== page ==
“It would be nice to have more details, but what details are there are troubling,” particularly for vulnerable populations, such as low income families that depend on subsidies and on the Medicaid expansion, Patel added.
When people begin to talk about turning health insurance purchase into a tax credits, it’s highly likely people will lose coverage, she added.
“How many of the 21 million people who have been insured since the ACA started would lose their insurance?” Patel stated. “We don’t have that answer.”
Antos said the lack of mention of Medicare doesn’t mean that there won’t be changes to program, but they will likely involve financing any reforms. As for “voucherizing” Medicare, that’s “a dead issue,” he said.
As for the plan put out by the House Freedom Caucus, led by Rep. Rand Paul (R-Ky.) and Rep. Mark Sanford (R-S.C.), it recommends repealing Medicaid expansion, de-linking health insurance from employers, and offering a $5,000 tax credit which beneficiaries could invest in HSAs, according to the Washington Post. The Caucus wants “a clean repeal” of the ACA, and has suggested using the budget reconciliation bill that President Obama vetoed last year.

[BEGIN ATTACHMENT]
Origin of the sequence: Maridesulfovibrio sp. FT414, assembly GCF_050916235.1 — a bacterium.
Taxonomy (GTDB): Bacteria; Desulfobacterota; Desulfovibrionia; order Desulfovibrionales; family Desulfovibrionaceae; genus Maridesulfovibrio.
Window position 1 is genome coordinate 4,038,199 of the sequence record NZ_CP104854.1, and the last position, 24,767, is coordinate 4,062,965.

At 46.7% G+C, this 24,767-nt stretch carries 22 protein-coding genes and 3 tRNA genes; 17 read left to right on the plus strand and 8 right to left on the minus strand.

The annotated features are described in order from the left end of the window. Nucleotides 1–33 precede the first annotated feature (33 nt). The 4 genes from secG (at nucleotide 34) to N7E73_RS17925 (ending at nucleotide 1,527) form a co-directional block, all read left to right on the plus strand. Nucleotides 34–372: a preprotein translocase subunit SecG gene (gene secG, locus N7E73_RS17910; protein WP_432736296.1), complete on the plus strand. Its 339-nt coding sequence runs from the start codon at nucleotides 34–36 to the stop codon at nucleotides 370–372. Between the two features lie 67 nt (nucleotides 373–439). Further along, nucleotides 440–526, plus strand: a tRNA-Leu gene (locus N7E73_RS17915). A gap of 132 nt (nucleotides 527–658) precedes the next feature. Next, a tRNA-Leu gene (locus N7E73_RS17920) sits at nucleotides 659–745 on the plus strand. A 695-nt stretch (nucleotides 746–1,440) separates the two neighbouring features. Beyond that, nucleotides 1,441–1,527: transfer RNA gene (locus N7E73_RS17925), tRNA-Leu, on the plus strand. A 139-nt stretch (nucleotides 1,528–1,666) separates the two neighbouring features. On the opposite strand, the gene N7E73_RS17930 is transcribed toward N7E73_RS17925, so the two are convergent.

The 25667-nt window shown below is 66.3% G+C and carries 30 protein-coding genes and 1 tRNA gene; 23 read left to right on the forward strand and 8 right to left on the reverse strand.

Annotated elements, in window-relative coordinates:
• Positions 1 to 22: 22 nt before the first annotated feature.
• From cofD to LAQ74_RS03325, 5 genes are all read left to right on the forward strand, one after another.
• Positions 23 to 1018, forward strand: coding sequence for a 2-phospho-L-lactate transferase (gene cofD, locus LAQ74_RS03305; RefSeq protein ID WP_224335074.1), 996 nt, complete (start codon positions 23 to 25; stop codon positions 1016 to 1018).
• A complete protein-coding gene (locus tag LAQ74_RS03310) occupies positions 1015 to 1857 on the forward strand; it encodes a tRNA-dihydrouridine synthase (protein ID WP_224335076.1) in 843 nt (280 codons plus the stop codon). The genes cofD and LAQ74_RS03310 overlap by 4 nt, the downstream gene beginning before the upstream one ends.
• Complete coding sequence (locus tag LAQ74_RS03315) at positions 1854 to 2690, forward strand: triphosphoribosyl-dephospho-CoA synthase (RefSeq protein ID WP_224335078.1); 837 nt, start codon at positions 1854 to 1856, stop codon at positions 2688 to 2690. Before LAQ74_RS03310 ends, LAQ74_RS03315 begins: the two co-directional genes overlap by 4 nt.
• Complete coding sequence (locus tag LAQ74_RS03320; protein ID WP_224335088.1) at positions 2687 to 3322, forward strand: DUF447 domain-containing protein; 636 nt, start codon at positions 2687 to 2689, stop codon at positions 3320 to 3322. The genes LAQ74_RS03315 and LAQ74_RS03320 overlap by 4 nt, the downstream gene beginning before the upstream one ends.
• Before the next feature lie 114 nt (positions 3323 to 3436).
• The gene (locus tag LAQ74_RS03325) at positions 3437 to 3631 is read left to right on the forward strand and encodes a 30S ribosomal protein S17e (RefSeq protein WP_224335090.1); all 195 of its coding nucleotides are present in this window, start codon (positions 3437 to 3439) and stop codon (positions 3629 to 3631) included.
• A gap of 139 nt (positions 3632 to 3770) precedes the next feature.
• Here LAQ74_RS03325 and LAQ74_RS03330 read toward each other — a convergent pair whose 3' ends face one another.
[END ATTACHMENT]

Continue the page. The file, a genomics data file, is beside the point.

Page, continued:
“What exactly is in a clean repeal?” Antos said. “[Republicans] are all speaking at a level of generality that doesn’t lock anybody into anything yet.”
The GOP Plan suggest that their proposal would “ensures more choices, lower costs, and greater control over your health care.” I strongly disagree.
Here are the key points in the GOP Plan and my comments:
- The GOP Plan says it “Moves health care decisions away from Washington and to where they belong: with patients, their families, and their doctors.”
- The key for me is that there is no mention of Insurance Companies in this comment. They say they want to move decisions from Washington (Washington is always the bogieman/whipping boy/scapegoat for conservatives) to patients, families, and doctors. But they leave out Insurance companies. I don’t decide what I care I get the Insurance companies get to decide. Which may not be a bad thing if there is competition between insurance companies and transparency of the doctors and insurance companies. But, since there is no transparency, consumers cannot make the decisions the GOP Plan says we should make.
- The GOP Plan says it “Provides coverage protections and peace of mind for all Americans—regardless of age, income, medical conditions, or circumstances.”
- No it doesn’t. Any evaluation of the plan leads to the reasonable conclusions that their plan will “guarantee” none of those things.
- The GOP Plan says it “Gives patients the right tools, like Health Savings Accounts, to make their health insurance more portable and affordable.”